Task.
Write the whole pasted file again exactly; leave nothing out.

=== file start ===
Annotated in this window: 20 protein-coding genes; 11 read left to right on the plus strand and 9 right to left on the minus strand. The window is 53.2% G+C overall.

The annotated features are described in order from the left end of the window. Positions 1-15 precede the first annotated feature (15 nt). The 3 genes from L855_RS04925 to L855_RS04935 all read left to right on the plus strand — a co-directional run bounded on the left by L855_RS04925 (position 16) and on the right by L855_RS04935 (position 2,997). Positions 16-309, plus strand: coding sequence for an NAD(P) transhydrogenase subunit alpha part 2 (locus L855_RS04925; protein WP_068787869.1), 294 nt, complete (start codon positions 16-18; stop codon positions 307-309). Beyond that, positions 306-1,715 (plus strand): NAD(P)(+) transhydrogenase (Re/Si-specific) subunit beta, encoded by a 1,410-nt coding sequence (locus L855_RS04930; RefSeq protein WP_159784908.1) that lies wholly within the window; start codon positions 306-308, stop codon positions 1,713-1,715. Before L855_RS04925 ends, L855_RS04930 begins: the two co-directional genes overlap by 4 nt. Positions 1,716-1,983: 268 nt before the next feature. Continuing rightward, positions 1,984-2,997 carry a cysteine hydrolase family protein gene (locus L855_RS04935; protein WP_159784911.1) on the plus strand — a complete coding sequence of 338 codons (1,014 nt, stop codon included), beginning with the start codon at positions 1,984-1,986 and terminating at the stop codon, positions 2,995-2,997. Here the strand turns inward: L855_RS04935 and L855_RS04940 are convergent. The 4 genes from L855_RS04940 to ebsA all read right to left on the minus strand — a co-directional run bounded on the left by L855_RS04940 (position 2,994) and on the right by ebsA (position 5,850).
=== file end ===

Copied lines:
Annotated in this window: 20 protein-coding genes; 11 read left to right on the plus strand and 9 right to left on the minus strand. The window is 53.2% G+C overall.

The annotated features are described in order from the left end of the window. Positions 1-15 precede the first annotated feature (15 nt). The 3 genes from L855_RS04925 to L855_RS04935 all read left to right on the plus strand — a co-directional run bounded on the left by L855_RS04925 (position 16) and on the right by L855_RS04935 (position 2,997). Positions 16-309, plus strand: coding sequence for an NAD(P) transhydrogenase subunit alpha part 2 (locus L855_RS04925; protein WP_068787869.1), 294 nt, complete (start codon positions 16-18; stop codon positions 307-309). Beyond that, positions 306-1,715 (plus strand): NAD(P)(+) transhydrogenase (Re/Si-specific) subunit beta, encoded by a 1,410-nt coding sequence (locus L855_RS04930; RefSeq protein WP_159784908.1) that lies wholly within the window; start codon positions 306-308, stop codon positions 1,713-1,715. Before L855_RS04925 ends, L855_RS04930 begins: the two co-directional genes overlap by 4 nt. Positions 1,716-1,983: 268 nt before the next feature. Continuing rightward, positions 1,984-2,997 carry a cysteine hydrolase family protein gene (locus L855_RS04935; protein WP_159784911.1) on the plus strand — a complete coding sequence of 338 codons (1,014 nt, stop codon included), beginning with the start codon at positions 1,984-1,986 and terminating at the stop codon, positions 2,995-2,997. Here the strand turns inward: L855_RS04935 and L855_RS04940 are convergent. The 4 genes from L855_RS04940 to ebsA all read right to left on the minus strand — a co-directional run bounded on the left by L855_RS04940 (position 2,994) and on the right by ebsA (position 5,850).